3 Google Shopping Optimization Tips

Google Shopping is an effective way for online retailers to get their products in front of potential buyers. An online Google search returns organic results, some paid ads, and often times product ads also known as Product Listing Ads. These differ from the other search results as they display an optimized product image, product name, price, brand and often times user ratings.

Here is a recent search for “PUMA sneakers”:

Pasted image at 2016_02_19 04_37 PM-1If your Google Shopping account is already live, you’ll want to ensure that you’re utilizing various features in the most effective way. If you haven’t already set up an account, you’ll first want to follow these steps to get started.

Taxonomies

Taxonomies within Google Shopping allow you to categorize your products so that Google can properly serve them based on the users search term. The taxonomies work in a similar fashion as a breadcrumb trail on your ecommerce site.

To mimic the PUMA listings above, you would want to categorize your products as:

“Apparel & Accessories > Shoes” and not simply “sneakers”.

Custom Labels

Custom Labels can be used to subdivide your products into custom values of your choosing. There are five custom label options listed from 0-4 that can be used. Google references some of these uses with this useful example which includes values for Seasons, SellingRate, Margins, etc.Pasted image at 2016_02_19 04_37 PMWhile these are great examples, you can even break out your custom labels to include things like categories allowing you to can group your products and set specific bids for them within new Ad Groups.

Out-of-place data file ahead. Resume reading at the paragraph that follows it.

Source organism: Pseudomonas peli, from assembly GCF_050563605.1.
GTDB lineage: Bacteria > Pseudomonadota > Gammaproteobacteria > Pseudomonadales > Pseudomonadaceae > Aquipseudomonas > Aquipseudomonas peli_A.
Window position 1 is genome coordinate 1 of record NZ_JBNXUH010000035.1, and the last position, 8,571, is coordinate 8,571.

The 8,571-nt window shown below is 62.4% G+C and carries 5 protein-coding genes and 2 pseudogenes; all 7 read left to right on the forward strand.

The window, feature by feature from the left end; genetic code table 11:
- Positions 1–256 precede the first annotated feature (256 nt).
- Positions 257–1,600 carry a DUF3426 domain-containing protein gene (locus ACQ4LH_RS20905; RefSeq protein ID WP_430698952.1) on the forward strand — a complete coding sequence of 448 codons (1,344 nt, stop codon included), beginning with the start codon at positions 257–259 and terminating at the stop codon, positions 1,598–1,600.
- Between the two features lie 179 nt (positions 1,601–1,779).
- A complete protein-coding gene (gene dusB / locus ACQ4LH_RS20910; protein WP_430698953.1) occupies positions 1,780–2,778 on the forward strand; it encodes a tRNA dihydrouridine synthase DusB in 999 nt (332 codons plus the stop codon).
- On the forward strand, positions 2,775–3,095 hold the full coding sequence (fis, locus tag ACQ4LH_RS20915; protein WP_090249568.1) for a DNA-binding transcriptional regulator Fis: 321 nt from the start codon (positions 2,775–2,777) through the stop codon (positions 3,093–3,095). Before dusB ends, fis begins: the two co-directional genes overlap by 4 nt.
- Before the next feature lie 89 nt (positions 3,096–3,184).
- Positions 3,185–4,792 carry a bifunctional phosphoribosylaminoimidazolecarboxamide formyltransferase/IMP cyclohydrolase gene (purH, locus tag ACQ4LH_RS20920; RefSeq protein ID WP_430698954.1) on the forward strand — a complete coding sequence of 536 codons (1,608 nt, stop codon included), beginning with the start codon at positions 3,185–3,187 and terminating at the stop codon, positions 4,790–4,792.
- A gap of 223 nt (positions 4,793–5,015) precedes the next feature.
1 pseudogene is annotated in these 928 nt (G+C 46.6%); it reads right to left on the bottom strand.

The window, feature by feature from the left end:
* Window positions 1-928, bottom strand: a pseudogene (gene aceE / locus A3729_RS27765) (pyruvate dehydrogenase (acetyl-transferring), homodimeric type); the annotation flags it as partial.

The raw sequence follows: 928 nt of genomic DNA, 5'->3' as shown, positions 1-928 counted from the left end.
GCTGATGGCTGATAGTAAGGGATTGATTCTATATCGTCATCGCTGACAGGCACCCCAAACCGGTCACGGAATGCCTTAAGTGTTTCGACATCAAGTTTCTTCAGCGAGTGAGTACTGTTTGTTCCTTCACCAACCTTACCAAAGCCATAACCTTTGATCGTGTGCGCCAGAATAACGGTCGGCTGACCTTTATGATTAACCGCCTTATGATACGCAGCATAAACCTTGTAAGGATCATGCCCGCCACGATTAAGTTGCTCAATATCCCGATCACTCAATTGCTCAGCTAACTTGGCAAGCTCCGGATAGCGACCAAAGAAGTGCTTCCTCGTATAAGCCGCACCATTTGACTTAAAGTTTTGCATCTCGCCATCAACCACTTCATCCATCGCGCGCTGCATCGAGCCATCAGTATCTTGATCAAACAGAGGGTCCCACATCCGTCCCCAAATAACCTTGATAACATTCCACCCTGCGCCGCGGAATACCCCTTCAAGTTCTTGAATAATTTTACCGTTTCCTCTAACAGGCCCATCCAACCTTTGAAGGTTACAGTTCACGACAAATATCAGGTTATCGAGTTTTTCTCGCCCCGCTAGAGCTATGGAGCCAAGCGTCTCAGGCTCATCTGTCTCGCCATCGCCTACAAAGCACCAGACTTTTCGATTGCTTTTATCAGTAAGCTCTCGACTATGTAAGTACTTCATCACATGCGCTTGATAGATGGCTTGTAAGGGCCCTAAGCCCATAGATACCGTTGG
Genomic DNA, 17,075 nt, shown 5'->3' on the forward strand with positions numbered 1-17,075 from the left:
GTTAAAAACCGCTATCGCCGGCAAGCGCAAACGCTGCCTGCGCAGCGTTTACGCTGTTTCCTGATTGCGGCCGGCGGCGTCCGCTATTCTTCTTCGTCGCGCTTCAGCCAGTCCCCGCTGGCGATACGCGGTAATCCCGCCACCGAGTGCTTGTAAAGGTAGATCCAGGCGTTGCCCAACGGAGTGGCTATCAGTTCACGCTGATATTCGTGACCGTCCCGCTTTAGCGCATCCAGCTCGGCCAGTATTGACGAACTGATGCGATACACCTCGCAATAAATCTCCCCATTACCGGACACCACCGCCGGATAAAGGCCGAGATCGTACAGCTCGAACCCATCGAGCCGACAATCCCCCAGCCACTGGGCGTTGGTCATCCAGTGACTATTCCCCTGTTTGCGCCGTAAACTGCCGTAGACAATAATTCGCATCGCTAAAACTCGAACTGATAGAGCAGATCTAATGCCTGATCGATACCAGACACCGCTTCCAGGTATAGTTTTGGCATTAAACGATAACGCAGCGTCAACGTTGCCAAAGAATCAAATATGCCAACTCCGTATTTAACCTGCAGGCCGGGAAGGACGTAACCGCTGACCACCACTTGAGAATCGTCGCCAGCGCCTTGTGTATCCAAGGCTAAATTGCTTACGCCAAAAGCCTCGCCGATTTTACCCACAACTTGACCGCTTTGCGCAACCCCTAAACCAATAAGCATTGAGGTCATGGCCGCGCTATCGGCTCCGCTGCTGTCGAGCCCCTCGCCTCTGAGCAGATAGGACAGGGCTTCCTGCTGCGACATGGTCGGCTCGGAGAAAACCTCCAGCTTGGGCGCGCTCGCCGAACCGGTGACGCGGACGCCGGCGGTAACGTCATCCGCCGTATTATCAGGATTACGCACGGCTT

Product Groups

Product Groups as referenced above are a great way to subdivide your products for targeted bidding. In order to create a Product Group AND utilize Custom Labels, you’ll need to open up AdWords and locate your Google Shopping campaign.

If you’re running one campaign with all products listed, product groups can help you subdivide that campaign into different groups with different bids.

If you’re running one campaign with multiple ad groups, you can separate each ad group for a specific product group.

In order to accurately subdivide your products, each time you create a new product group, you’ll want to ensure that you exclude “Everything else in All Products” so that you can be sure that only the products within the chosen group are getting impressions and clicks and hopefully conversions!